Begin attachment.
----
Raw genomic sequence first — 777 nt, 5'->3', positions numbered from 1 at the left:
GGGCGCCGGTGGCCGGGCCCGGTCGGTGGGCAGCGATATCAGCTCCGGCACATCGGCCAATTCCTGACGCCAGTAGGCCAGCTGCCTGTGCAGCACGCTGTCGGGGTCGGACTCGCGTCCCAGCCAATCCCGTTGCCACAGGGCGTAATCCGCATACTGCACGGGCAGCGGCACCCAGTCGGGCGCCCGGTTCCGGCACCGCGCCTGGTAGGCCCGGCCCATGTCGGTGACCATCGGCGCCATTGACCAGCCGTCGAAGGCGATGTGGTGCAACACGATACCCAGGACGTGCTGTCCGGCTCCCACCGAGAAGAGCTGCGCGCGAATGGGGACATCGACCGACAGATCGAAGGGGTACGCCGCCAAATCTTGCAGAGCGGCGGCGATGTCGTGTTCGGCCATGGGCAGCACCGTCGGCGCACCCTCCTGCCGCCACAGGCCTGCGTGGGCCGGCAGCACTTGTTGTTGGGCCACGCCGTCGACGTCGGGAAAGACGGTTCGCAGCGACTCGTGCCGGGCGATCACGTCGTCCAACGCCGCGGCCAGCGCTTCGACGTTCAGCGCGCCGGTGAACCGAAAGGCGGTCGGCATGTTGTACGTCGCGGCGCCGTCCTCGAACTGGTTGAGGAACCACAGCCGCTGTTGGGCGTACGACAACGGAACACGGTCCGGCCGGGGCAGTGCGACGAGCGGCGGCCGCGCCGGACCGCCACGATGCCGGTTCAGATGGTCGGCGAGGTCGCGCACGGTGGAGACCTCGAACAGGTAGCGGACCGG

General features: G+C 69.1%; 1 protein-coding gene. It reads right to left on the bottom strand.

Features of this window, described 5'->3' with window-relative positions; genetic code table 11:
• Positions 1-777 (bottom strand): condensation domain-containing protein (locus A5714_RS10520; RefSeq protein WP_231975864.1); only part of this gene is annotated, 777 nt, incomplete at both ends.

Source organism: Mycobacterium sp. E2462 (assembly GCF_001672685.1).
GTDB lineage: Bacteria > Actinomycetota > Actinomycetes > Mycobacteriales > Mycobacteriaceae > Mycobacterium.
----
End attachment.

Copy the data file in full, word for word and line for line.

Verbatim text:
Raw genomic sequence first — 777 nt, 5'->3', positions numbered from 1 at the left:
GGGCGCCGGTGGCCGGGCCCGGTCGGTGGGCAGCGATATCAGCTCCGGCACATCGGCCAATTCCTGACGCCAGTAGGCCAGCTGCCTGTGCAGCACGCTGTCGGGGTCGGACTCGCGTCCCAGCCAATCCCGTTGCCACAGGGCGTAATCCGCATACTGCACGGGCAGCGGCACCCAGTCGGGCGCCCGGTTCCGGCACCGCGCCTGGTAGGCCCGGCCCATGTCGGTGACCATCGGCGCCATTGACCAGCCGTCGAAGGCGATGTGGTGCAACACGATACCCAGGACGTGCTGTCCGGCTCCCACCGAGAAGAGCTGCGCGCGAATGGGGACATCGACCGACAGATCGAAGGGGTACGCCGCCAAATCTTGCAGAGCGGCGGCGATGTCGTGTTCGGCCATGGGCAGCACCGTCGGCGCACCCTCCTGCCGCCACAGGCCTGCGTGGGCCGGCAGCACTTGTTGTTGGGCCACGCCGTCGACGTCGGGAAAGACGGTTCGCAGCGACTCGTGCCGGGCGATCACGTCGTCCAACGCCGCGGCCAGCGCTTCGACGTTCAGCGCGCCGGTGAACCGAAAGGCGGTCGGCATGTTGTACGTCGCGGCGCCGTCCTCGAACTGGTTGAGGAACCACAGCCGCTGTTGGGCGTACGACAACGGAACACGGTCCGGCCGGGGCAGTGCGACGAGCGGCGGCCGCGCCGGACCGCCACGATGCCGGTTCAGATGGTCGGCGAGGTCGCGCACGGTGGAGACCTCGAACAGGTAGCGGACCGG

General features: G+C 69.1%; 1 protein-coding gene. It reads right to left on the bottom strand.

Features of this window, described 5'->3' with window-relative positions; genetic code table 11:
• Positions 1-777 (bottom strand): condensation domain-containing protein (locus A5714_RS10520; RefSeq protein WP_231975864.1); only part of this gene is annotated, 777 nt, incomplete at both ends.

Source organism: Mycobacterium sp. E2462 (assembly GCF_001672685.1).
GTDB lineage: Bacteria > Actinomycetota > Actinomycetes > Mycobacteriales > Mycobacteriaceae > Mycobacterium.